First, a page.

Runners have long favored a holistic approach to recovery—not just the occasional ice bath or light stretch after a hard workout, but also nutrition, sleep, warmup and cooldown routines, and even how you approach easy days. What the current moment has spotlighted is the importance of balance.
Everything in this new normal requires balance—your time, resources, relationships, and energy. So your recovery routine now needs to help your body recharge as much as your mind and soul so you can perform your best as an athlete and in every other aspect of your life. Here are four steps you can take toward a well-balanced routine that’ll help you recover from the trials of miles or just another–What day is today again?
Give yourself a massage
A nice self-massage after a tough workout always hits the spot. What’s more, it can have serious calming effects, from the muscles in your toes right up to your brain. Study after study shows that a little intentional pressure via a foam roller or your own two hands can help increase the speed of muscle recovery and improve joint mobility, as well as give a long-lasting soothing effect.
Add CBD to the mix
Many runners and endurance athletes have started experimenting with adding cannabidiol, better known as CBD, to their routines. CBD, you may know, is a non-psychoactive chemical compound found in cannabis plants that advocates claim can help reduce occasional inflammation, stress, and even anxiety. And it’s available in yummy gummy form as well, like this Charlotte’s Web CBD Recovery Gummy. The gummy also acts as a recovery double whammy as it’s formulated with turmeric and ginger, which help support exercise-induced inflammation, making for a well-rounded, and delicious recovery regimen.
Getting in a few minutes a day of peace and quiet with meditation can do wonders for your racing mind and tired body. As The Cleveland Clinic explains, when a person is stressed physically, mentally, or emotionally, the body releases stress hormones, which can cause inflammation and lead to joint pain.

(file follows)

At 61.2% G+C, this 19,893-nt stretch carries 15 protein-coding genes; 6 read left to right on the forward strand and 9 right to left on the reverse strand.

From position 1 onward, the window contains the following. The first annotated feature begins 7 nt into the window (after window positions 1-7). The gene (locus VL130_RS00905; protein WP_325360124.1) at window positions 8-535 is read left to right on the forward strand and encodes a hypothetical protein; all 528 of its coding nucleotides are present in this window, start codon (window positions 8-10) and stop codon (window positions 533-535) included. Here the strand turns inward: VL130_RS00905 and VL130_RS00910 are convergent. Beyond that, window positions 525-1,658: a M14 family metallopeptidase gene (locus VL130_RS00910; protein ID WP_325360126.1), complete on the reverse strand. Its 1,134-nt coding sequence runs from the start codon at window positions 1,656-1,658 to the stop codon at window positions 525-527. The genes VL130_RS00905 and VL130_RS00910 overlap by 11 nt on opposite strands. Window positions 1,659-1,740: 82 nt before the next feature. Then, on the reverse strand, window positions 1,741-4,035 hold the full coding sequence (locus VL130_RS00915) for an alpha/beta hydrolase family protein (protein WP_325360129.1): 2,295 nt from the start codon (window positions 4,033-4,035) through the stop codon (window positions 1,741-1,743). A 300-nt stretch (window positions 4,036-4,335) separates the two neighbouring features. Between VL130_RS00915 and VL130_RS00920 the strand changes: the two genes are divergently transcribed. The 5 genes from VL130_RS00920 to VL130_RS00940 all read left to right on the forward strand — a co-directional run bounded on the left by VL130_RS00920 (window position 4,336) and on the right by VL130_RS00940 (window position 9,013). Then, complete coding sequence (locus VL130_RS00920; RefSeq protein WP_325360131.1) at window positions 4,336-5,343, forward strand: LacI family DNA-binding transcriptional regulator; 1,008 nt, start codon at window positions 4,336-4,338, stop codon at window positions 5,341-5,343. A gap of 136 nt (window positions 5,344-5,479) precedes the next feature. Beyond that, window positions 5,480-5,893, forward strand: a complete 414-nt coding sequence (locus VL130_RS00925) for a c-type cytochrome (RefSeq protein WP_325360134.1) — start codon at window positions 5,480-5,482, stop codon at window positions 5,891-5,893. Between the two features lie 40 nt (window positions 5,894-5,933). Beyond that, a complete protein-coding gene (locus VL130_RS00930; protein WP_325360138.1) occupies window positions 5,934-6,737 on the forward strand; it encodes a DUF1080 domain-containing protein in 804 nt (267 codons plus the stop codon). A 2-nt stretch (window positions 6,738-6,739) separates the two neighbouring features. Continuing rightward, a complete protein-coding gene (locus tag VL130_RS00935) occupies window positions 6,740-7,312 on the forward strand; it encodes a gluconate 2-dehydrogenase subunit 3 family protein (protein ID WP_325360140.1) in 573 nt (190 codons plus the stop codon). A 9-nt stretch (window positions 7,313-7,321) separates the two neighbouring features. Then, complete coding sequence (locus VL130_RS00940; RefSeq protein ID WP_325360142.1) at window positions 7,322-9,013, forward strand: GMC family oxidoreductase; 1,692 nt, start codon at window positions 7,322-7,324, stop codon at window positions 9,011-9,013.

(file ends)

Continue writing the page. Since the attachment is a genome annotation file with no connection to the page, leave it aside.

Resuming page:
Rather than reach for a bottle of pain killers, the clinic suggests trying a bit of at-home meditation. It points to a 2016 study showing that “mindfulness-based stress reduction,” or a combination of meditation and yoga, was even more effective in reducing chronic lower back pain than drugs and surgery. The clinic also notes that meditation can help increase pain tolerance and deepen respiration, both of which are pretty handy for endurance athletes.
Get better sleep
Want to feel better by tomorrow? Get some rest—some real rest—tonight. Sleep affects countless body parts and systems ranging from growth to stress hormones, the immune system, appetite, heart health, and more. Of particular note to runners, some recent research even suggests more sleep could reduce injury risk.
As for total mind and body restoration, the National Institute of Health (NIH) explains that sleep can help people feel more relaxed and even have faster reflexes, allowing them to function on an entirely different level than a tired person.
It’s best to aim for seven to eight hours of sleep each night, the NIH recommends. Sorry, but “catching up” on sleep on the weekends is a myth. Set a bedtime and stick to it. If you need some extra assistance, pop a Charlotte’s Web CBD Sleep Gummy before you crawl under the covers. The CBD is paired with melatonin to support quality sleep while helping to harmonize your sleep cycles.
Redefine the rest day
Taking a rest day can go far beyond simply skipping a workout. Sure, we know those rest days are a crucial part of a fitness routine as they allow the body to repair micro-tears in the muscles and reduce inflammation. However, it’s important to take these days for our minds, too.
As the World Health Organization noted in 2019, depression and anxiety costs the global economy an estimated $1 trillion per year in lost productivity. Paying attention to your mental state and taking important steps—like swapping a workout for another easy day, or taking an extra day off completely—could help in more profound ways than we give it credit for. Sometimes, the best thing you can do for yourself really is to do nothing at all.
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